Gum inflammation and gum disease generally begins with bacterial growth in your mouth. Dentists term gingival inflammation as gingivitis and gingival disease as periodontitis.
In the early stage of gingivitis, bacteria in food deposits build up, causing the gums to become inflamed and to easily bleed during tooth brushing. Although the gums may be irritated, the teeth will still be firmly planted. No irreversible bone or other tissue damage will be occurred at this stage.
When this is left untreated, it can advance to periodontitis. In a person with periodontitis, the inner layer of the gum and bone pull away from the teeth and form pockets. These small spaces between teeth and gums collect debris and can become infected. When this happens, teeth are no longer anchored in place, they become loose, and tooth loss occurs. Gum disease is the leading cause of tooth loss in adults.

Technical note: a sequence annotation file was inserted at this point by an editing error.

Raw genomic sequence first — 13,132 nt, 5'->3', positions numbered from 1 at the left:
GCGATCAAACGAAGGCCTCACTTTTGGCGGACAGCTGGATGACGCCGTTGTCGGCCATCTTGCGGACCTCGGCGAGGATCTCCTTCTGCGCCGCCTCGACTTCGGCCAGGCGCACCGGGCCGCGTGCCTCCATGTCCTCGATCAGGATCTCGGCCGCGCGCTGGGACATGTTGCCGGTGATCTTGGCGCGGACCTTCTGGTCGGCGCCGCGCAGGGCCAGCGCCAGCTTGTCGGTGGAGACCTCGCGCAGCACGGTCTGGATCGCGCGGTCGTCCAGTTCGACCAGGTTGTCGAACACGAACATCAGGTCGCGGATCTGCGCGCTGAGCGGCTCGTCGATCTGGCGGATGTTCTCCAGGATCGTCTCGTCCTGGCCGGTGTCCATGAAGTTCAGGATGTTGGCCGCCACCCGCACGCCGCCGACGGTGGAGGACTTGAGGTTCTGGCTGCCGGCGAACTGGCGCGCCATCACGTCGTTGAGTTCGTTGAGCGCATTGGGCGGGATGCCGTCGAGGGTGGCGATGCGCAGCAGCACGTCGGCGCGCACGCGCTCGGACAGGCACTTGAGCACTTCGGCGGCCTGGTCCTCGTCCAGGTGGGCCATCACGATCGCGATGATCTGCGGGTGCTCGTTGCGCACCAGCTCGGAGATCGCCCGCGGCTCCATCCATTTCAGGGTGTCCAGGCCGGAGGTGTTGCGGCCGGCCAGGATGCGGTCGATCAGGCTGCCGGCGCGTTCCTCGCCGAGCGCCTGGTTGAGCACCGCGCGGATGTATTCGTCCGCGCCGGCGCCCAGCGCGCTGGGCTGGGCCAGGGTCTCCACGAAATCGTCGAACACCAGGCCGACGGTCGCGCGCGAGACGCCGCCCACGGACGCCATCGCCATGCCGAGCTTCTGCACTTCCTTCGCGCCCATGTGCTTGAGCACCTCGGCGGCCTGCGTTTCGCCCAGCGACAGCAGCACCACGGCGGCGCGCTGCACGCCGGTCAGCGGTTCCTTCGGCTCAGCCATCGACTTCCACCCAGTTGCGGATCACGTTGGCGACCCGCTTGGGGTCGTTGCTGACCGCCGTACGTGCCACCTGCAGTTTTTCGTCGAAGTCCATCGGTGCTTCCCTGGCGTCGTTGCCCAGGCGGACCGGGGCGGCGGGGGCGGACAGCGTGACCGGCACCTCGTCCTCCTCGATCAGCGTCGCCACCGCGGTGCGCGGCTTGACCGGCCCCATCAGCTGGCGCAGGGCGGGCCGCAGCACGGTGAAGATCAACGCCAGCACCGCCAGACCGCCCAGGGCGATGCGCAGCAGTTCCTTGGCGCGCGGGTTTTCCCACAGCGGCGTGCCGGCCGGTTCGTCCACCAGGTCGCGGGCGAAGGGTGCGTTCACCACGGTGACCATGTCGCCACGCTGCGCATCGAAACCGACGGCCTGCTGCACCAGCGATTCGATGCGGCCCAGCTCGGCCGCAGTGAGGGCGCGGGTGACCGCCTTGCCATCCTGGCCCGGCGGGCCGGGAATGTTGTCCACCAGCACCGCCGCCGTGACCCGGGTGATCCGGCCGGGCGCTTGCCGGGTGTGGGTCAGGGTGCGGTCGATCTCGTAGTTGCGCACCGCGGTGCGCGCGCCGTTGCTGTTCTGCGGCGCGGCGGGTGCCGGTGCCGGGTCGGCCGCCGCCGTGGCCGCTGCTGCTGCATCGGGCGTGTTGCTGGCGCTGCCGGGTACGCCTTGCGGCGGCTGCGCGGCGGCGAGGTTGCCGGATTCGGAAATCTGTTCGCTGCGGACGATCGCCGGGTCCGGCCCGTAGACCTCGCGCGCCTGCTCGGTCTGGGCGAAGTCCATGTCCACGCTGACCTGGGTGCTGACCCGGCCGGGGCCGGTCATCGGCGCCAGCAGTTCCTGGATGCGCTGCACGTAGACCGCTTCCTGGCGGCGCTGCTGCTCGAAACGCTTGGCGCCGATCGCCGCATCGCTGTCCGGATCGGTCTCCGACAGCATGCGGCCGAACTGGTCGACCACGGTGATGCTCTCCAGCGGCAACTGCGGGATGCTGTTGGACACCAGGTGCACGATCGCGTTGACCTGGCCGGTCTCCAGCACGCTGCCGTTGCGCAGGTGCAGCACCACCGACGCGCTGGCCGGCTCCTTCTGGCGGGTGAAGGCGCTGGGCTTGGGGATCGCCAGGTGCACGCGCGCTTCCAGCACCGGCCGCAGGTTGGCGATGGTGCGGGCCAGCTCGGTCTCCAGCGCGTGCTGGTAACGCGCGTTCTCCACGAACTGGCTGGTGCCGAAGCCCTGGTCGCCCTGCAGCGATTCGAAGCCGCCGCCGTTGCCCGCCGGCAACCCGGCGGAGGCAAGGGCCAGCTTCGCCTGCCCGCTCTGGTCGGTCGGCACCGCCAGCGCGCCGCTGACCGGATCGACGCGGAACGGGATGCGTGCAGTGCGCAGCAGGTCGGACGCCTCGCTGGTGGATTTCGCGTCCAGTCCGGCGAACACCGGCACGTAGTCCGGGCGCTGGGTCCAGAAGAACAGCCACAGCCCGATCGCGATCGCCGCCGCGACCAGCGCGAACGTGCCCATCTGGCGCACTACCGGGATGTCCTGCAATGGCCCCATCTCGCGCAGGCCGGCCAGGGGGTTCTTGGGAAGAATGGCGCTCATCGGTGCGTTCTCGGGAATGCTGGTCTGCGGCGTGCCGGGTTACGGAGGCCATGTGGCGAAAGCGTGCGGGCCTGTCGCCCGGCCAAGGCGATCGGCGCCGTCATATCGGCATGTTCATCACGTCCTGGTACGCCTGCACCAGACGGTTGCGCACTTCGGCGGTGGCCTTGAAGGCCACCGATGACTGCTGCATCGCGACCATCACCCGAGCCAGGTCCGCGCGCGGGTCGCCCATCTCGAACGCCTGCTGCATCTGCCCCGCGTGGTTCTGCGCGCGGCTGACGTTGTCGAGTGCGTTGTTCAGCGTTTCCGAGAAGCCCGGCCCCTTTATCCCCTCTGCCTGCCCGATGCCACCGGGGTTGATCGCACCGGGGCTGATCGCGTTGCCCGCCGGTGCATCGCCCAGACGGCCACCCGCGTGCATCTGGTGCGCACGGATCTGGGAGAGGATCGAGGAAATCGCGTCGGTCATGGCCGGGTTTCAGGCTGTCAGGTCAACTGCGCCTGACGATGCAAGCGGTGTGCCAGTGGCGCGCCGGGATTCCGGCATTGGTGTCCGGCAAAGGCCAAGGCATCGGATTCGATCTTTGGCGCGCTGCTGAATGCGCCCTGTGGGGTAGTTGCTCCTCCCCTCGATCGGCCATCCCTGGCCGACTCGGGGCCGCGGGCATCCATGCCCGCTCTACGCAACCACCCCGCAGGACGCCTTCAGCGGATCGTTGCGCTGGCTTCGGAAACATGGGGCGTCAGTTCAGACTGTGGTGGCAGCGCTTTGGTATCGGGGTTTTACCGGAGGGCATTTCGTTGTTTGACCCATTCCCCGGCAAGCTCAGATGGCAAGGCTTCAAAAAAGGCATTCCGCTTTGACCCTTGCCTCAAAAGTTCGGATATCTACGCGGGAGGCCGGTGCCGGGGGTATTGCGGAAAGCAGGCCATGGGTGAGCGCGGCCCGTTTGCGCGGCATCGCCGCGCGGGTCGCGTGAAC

- Food deposits (plaque) is the primary cause.
- Physical illness like diabetes, HIV, cancer and many which affects the immune system.
- Habits like smoking, tobacco chewing, betel nut chewing, make it harder for gum tissue to repair itself.
- Hormonal changes in women
- Poor oral hygiene maintenance
How do you know if you have gum disease?
- Bad breath that won’t go away
- Red or swollen gums
- Tender or bleeding gums
- Painful chewing
- Loose teeth
- Sensitive teeth
- Receding gums or longer appearing teeth
How is it treated?
- Deep cleaning
- Surgical treatments like flap surgery, bone or tissue grafts.